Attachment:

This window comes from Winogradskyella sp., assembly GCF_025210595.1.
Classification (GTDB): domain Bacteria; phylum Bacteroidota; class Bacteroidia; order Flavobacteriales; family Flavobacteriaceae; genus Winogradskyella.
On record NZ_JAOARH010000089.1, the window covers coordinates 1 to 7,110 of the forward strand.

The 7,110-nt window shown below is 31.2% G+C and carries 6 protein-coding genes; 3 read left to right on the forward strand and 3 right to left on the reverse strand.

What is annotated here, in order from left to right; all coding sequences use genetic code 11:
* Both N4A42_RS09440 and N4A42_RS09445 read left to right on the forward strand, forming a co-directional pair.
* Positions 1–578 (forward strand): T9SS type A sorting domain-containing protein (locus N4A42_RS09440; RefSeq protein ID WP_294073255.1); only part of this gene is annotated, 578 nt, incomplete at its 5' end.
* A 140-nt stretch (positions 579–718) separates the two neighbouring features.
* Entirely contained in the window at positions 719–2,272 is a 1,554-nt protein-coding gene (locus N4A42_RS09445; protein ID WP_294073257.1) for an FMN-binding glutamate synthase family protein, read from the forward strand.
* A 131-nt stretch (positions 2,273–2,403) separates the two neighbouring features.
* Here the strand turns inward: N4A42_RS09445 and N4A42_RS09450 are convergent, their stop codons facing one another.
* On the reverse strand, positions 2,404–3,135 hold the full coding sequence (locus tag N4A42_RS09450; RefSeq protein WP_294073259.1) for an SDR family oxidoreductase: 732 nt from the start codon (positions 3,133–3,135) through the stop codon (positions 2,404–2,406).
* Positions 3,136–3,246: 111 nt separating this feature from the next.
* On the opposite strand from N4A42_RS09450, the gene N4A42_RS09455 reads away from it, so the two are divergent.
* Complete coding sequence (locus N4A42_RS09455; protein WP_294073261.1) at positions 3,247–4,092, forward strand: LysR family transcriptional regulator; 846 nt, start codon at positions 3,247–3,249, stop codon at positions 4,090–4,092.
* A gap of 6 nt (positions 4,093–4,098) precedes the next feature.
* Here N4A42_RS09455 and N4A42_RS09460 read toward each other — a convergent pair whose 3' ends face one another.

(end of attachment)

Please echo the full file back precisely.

This window comes from Winogradskyella sp., assembly GCF_025210595.1.
Classification (GTDB): domain Bacteria; phylum Bacteroidota; class Bacteroidia; order Flavobacteriales; family Flavobacteriaceae; genus Winogradskyella.
On record NZ_JAOARH010000089.1, the window covers coordinates 1 to 7,110 of the forward strand.

The 7,110-nt window shown below is 31.2% G+C and carries 6 protein-coding genes; 3 read left to right on the forward strand and 3 right to left on the reverse strand.

What is annotated here, in order from left to right; all coding sequences use genetic code 11:
* Both N4A42_RS09440 and N4A42_RS09445 read left to right on the forward strand, forming a co-directional pair.
* Positions 1–578 (forward strand): T9SS type A sorting domain-containing protein (locus N4A42_RS09440; RefSeq protein ID WP_294073255.1); only part of this gene is annotated, 578 nt, incomplete at its 5' end.
* A 140-nt stretch (positions 579–718) separates the two neighbouring features.
* Entirely contained in the window at positions 719–2,272 is a 1,554-nt protein-coding gene (locus N4A42_RS09445; protein ID WP_294073257.1) for an FMN-binding glutamate synthase family protein, read from the forward strand.
* A 131-nt stretch (positions 2,273–2,403) separates the two neighbouring features.
* Here the strand turns inward: N4A42_RS09445 and N4A42_RS09450 are convergent, their stop codons facing one another.
* On the reverse strand, positions 2,404–3,135 hold the full coding sequence (locus tag N4A42_RS09450; RefSeq protein WP_294073259.1) for an SDR family oxidoreductase: 732 nt from the start codon (positions 3,133–3,135) through the stop codon (positions 2,404–2,406).
* Positions 3,136–3,246: 111 nt separating this feature from the next.
* On the opposite strand from N4A42_RS09450, the gene N4A42_RS09455 reads away from it, so the two are divergent.
* Complete coding sequence (locus N4A42_RS09455; protein WP_294073261.1) at positions 3,247–4,092, forward strand: LysR family transcriptional regulator; 846 nt, start codon at positions 3,247–3,249, stop codon at positions 4,090–4,092.
* A gap of 6 nt (positions 4,093–4,098) precedes the next feature.
* Here N4A42_RS09455 and N4A42_RS09460 read toward each other — a convergent pair whose 3' ends face one another.